While making actual money in a support industry of the business of peddling art, it has become overwhelmingly obvious that we live within a culture that doesn’t really deserve to be called high or valuable. The civilisation it celebrates and the people who collect art continue to fuck our planet in every way imaginable. I have no choice but to participate in this mess while I watch it crumble. There is no way out of our situation. Its too late to turn back the clock. So far, every revolution seems to result in a new form of subtle lock down on human rights or ideology for the masses and for a lucky few of us, life gets better.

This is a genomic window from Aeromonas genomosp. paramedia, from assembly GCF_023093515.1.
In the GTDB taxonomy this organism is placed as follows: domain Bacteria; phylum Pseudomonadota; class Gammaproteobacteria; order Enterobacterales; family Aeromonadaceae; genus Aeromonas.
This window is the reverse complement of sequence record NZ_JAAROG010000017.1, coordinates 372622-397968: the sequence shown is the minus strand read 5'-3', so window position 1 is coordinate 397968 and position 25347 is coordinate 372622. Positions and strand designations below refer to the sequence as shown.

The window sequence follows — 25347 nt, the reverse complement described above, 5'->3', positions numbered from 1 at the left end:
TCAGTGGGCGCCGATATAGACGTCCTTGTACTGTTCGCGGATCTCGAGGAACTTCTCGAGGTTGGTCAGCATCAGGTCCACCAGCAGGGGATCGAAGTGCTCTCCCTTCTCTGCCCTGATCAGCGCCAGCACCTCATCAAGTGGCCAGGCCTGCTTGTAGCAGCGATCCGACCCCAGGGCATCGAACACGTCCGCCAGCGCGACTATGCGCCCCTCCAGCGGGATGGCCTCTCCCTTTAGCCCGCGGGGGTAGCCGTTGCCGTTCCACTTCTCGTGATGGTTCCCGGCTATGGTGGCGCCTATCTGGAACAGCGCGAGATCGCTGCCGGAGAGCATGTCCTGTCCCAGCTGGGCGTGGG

Almost every day I get on the M train to cross the East River into Manhattan. Its my favourite train because of the elevated views in any weather, at any time of day. From the bridge the water is sparkling no matter what time of day or kind of weather. The enormous miasma of Brooklyn passes by and up and over the Williamsburg bridge you go into the toy puzzle of Manhattan, layed out from the blocks of low income housing in the foreground as you descend into the island, to the glistening towers of the corporate scum in midtown. The spectacle of seething humanity and what we as a species have created, is mesmerising, horrible and beautiful to behold. On the train I’m surrounded by every imaginable ethnicity, cultural influence, mostly from the lower to middling economic representation of these groups. There are hoards of uniquely outfitted tattoos and fashion statements, anything goes, every sexual orientation is allowed, celebrated, brandished with abandon. Its refreshing and I’m happy to be here after running from it for so long. We are at a point were we exist within a rubric’s cube of misery and enchantment, the intricacies of which never cease to amaze me. None of these people are offering an escape I can engage in, but its fun to watch them. After the impact of UG my expectations of people and culture and the future of humanity have been effectively stripped of their purported ideal futures and meanings. Since the dust of a million contrails has settled there remains a set of eyes on this peculiar scenario we are immersed in. The wonder peaking through the wreckage goes on for the time being.